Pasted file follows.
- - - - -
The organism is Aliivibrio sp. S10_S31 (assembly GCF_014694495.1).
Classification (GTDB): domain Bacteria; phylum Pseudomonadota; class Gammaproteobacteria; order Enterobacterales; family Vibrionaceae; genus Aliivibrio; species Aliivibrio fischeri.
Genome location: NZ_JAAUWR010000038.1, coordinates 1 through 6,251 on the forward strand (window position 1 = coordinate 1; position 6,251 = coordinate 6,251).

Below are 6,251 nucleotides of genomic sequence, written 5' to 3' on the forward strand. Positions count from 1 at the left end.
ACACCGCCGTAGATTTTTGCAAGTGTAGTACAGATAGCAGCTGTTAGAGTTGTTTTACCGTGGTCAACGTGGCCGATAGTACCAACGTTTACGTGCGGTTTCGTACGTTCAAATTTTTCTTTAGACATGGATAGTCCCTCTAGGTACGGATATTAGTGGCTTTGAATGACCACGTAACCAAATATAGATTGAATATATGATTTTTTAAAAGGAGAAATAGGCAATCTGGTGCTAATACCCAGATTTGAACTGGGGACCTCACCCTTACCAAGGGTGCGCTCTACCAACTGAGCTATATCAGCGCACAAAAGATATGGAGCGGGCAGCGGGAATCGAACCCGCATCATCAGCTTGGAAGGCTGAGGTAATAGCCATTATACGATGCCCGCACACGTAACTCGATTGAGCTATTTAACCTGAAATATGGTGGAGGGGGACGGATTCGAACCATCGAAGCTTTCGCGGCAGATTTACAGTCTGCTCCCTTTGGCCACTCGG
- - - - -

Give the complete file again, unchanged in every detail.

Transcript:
The organism is Aliivibrio sp. S10_S31 (assembly GCF_014694495.1).
Classification (GTDB): domain Bacteria; phylum Pseudomonadota; class Gammaproteobacteria; order Enterobacterales; family Vibrionaceae; genus Aliivibrio; species Aliivibrio fischeri.
Genome location: NZ_JAAUWR010000038.1, coordinates 1 through 6,251 on the forward strand (window position 1 = coordinate 1; position 6,251 = coordinate 6,251).

Below are 6,251 nucleotides of genomic sequence, written 5' to 3' on the forward strand. Positions count from 1 at the left end.
ACACCGCCGTAGATTTTTGCAAGTGTAGTACAGATAGCAGCTGTTAGAGTTGTTTTACCGTGGTCAACGTGGCCGATAGTACCAACGTTTACGTGCGGTTTCGTACGTTCAAATTTTTCTTTAGACATGGATAGTCCCTCTAGGTACGGATATTAGTGGCTTTGAATGACCACGTAACCAAATATAGATTGAATATATGATTTTTTAAAAGGAGAAATAGGCAATCTGGTGCTAATACCCAGATTTGAACTGGGGACCTCACCCTTACCAAGGGTGCGCTCTACCAACTGAGCTATATCAGCGCACAAAAGATATGGAGCGGGCAGCGGGAATCGAACCCGCATCATCAGCTTGGAAGGCTGAGGTAATAGCCATTATACGATGCCCGCACACGTAACTCGATTGAGCTATTTAACCTGAAATATGGTGGAGGGGGACGGATTCGAACCATCGAAGCTTTCGCGGCAGATTTACAGTCTGCTCCCTTTGGCCACTCGG